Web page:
Part of her story is well-known. At the age of 36, Mother Teresa received a profound religious epiphany, an overwhelming sense of the presence of God that lasted for several weeks and that convinced her she must leave her life as a teacher to work among the poor of Calcutta. It was a time of intense happiness for her, an experience that would alter her life forever.
But there is another part to this story that’s only been revealed after Mother Teresa’s death. The great secret of her life was that after this time she experienced a spiritual darkness that lasted for many years, perhaps to the very end of her life.
She described this to her spiritual directors as an “interior darkness,” a feeling of distance from God. God seemed absent, heaven empty, and her sufferings meaningless. She wrote, “In my soul I feel …. that terrible pain of loss, of God not wanting me, of God not being God, of God not really existing.” Having once felt so intensely the presence of God, his absence was all the more frightening, confusing, and painful to her.
The most remarkable thing about this story, of course, is that despite her doubts, Mother Teresa devoted her life to the service of the poor and destitute. She never spoke publicly of her inner struggles. Her belief lay not in what she was intellectually certain of, but rather in what she gave her heart to.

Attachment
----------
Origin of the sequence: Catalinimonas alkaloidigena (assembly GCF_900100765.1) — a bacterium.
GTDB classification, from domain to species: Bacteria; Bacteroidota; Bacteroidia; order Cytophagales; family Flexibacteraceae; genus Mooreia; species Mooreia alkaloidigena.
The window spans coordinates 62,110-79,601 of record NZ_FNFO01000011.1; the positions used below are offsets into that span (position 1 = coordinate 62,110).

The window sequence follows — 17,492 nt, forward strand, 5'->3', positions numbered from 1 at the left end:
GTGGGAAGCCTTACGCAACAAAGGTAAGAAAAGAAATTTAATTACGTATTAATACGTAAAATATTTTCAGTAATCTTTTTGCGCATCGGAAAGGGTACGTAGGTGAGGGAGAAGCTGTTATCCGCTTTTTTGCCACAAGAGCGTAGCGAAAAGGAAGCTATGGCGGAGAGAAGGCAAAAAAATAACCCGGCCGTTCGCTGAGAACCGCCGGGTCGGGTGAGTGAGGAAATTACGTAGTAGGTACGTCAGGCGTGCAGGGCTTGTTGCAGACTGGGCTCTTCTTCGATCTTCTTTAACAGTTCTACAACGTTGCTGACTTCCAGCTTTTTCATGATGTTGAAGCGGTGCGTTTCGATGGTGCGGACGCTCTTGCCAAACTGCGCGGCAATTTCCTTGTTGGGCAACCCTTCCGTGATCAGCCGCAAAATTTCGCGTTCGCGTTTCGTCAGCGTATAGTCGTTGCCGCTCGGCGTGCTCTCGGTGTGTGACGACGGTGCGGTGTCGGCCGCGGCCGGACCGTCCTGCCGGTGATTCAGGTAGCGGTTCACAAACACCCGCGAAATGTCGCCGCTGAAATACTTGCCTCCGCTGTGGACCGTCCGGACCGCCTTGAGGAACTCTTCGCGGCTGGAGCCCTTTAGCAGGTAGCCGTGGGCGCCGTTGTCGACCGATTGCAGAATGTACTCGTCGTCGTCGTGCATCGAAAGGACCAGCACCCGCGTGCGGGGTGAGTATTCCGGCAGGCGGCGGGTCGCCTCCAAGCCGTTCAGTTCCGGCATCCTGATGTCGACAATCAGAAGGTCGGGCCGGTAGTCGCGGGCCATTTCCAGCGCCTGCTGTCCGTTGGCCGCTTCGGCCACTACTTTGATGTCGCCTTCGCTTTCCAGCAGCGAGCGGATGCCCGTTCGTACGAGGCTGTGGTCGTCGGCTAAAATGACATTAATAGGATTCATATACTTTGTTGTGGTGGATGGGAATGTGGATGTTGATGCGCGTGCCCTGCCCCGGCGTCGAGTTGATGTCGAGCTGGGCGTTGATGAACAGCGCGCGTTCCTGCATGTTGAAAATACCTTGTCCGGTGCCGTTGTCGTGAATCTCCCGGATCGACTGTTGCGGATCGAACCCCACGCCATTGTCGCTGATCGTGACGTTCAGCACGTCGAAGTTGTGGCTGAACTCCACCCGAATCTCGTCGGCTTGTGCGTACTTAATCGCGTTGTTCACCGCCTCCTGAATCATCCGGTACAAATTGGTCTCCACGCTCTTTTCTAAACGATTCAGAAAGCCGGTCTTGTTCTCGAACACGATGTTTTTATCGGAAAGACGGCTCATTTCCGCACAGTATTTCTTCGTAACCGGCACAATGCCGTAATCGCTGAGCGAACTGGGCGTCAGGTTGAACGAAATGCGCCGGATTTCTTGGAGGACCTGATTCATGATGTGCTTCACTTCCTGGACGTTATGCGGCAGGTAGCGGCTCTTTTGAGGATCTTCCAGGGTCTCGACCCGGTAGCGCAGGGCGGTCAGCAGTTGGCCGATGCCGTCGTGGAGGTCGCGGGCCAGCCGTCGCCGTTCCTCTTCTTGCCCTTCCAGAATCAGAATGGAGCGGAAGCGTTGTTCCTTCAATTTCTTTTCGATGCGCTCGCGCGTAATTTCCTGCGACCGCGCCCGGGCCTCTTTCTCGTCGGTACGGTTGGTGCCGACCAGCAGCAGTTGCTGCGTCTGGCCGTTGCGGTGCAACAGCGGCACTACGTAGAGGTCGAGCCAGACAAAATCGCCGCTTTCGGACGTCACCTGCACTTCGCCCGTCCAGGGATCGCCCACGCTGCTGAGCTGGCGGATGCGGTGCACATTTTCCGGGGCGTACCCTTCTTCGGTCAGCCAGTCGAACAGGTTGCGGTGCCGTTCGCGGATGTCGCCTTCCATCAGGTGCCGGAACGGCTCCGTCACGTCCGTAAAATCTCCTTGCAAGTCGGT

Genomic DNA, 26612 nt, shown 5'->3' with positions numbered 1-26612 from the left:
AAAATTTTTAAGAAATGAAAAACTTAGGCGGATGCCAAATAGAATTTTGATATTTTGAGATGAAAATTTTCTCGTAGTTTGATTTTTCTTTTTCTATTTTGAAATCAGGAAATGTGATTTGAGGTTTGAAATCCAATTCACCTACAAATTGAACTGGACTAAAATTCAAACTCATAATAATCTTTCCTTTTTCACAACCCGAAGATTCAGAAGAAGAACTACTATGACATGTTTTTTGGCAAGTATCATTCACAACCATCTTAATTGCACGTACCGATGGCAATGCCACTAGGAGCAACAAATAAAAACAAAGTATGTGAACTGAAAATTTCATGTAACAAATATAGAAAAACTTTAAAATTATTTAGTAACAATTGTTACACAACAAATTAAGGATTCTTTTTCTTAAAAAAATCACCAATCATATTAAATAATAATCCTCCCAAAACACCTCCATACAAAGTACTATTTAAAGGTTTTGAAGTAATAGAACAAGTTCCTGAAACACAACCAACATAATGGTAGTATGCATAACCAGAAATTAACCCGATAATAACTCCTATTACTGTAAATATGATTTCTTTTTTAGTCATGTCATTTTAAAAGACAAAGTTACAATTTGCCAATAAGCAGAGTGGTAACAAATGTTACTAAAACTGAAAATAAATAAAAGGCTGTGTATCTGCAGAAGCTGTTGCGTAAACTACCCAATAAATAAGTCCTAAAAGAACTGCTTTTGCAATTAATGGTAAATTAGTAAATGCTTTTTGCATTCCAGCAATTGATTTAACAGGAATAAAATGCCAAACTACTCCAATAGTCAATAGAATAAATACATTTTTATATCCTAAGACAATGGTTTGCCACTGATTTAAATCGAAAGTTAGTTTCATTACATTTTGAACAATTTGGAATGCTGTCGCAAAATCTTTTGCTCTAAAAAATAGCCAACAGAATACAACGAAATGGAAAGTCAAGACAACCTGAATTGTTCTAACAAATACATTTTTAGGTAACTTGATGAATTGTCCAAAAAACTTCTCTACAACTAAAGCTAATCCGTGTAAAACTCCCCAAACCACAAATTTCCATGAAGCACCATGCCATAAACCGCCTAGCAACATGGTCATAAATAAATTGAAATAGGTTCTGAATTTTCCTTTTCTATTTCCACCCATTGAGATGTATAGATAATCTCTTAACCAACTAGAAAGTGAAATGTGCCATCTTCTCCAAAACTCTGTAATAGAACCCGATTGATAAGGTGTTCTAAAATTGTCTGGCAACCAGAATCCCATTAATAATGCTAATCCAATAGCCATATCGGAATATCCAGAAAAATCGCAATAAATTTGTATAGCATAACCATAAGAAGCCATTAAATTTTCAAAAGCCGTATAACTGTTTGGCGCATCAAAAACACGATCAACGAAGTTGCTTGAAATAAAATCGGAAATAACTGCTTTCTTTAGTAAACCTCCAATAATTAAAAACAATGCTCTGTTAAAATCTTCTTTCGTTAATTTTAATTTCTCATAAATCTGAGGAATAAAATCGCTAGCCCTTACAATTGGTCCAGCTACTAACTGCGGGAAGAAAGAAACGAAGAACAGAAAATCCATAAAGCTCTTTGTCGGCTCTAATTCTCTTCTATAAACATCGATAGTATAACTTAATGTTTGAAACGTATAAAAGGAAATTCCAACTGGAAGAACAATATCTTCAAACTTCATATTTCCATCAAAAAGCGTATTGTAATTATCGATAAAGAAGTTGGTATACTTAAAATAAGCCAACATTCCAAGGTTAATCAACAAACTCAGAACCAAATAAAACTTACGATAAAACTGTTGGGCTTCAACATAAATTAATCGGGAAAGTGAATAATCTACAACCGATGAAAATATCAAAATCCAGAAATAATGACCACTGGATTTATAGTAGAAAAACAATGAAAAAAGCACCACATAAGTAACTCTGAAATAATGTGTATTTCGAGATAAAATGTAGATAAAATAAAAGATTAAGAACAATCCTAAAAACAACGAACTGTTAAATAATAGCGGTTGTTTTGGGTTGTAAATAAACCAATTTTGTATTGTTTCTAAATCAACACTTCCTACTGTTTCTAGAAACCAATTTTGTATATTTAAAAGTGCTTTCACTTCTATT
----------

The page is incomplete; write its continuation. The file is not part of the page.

While there’s something comforting in the fact that even a person such as Mother Teresa struggled with doubts, it also presents us with a challenge. It’s easy for us to dismiss the sacrifices of holy people by saying that they draw such comfort and strength from their faith that it is not difficult for them to serve God. Instead, for many, such sacrifices come despite their doubts and fears. As Jesus says, “Blessed are those who have not seen and yet have come to believe.”
By the end of her life, Mother Teresa had come to accept this painful darkness as a gift: a way of identifying with the poor in their suffering and with Christ’s feelings of abandonment on the cross. She wrote, “I have come to love the darkness, for I believe it is a part, a very, very small part, of Jesus’ darkness and pain on earth.”
So how do we reconcile this knowledge of her inner struggle with the profound joy that by all accounts seemed to radiate from her? Such joy, I think, speaks to the deep paradox that lies at the heart of the Christian faith. Joy is possible even as we doubt, even as we struggle, even if it seems we walk in darkness. Joy does not depend upon intellectual certainty.
And so today we rejoice in the Risen Christ with skeptical Thomas, our brother in doubt, with Mother Teresa, whose inner darkness did not keep her from a life of service, and with everyone trying to find a way to believe in an age of disbelief. Together we walk with hesitant steps towards the bright light of the resurrection, hardly daring to believe what we see is true.